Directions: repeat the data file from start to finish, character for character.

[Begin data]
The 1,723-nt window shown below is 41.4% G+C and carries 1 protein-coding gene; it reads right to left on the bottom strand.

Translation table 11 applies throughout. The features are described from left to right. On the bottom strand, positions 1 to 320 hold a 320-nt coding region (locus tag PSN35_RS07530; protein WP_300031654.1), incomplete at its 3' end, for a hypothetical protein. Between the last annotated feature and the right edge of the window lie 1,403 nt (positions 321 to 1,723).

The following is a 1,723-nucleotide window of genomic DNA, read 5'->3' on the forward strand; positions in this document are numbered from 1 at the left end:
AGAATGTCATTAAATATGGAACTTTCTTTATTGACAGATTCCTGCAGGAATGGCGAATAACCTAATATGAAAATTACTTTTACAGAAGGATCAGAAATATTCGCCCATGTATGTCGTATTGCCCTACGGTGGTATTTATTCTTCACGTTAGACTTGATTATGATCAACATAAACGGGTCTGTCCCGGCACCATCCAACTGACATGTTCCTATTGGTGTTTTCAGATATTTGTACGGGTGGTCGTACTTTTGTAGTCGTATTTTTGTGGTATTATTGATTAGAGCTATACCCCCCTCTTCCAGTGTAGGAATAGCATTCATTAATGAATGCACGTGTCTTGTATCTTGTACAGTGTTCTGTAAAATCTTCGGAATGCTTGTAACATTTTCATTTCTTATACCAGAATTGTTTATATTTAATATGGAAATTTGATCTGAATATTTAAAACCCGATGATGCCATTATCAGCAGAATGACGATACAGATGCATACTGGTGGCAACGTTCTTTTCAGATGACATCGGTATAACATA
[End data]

The 1,723-nt window shown below is 41.4% G+C and carries 1 protein-coding gene; it reads right to left on the bottom strand.

Translation table 11 applies throughout. The features are described from left to right. On the bottom strand, positions 1 to 320 hold a 320-nt coding region (locus tag PSN35_RS07530; protein WP_300031654.1), incomplete at its 3' end, for a hypothetical protein. Between the last annotated feature and the right edge of the window lie 1,403 nt (positions 321 to 1,723).

The following is a 1,723-nucleotide window of genomic DNA, read 5'->3' on the forward strand; positions in this document are numbered from 1 at the left end:
AGAATGTCATTAAATATGGAACTTTCTTTATTGACAGATTCCTGCAGGAATGGCGAATAACCTAATATGAAAATTACTTTTACAGAAGGATCAGAAATATTCGCCCATGTATGTCGTATTGCCCTACGGTGGTATTTATTCTTCACGTTAGACTTGATTATGATCAACATAAACGGGTCTGTCCCGGCACCATCCAACTGACATGTTCCTATTGGTGTTTTCAGATATTTGTACGGGTGGTCGTACTTTTGTAGTCGTATTTTTGTGGTATTATTGATTAGAGCTATACCCCCCTCTTCCAGTGTAGGAATAGCATTCATTAATGAATGCACGTGTCTTGTATCTTGTACAGTGTTCTGTAAAATCTTCGGAATGCTTGTAACATTTTCATTTCTTATACCAGAATTGTTTATATTTAATATGGAAATTTGATCTGAATATTTAAAACCCGATGATGCCATTATCAGCAGAATGACGATACAGATGCATACTGGTGGCAACGTTCTTTTCAGATGACATCGGTATAACATA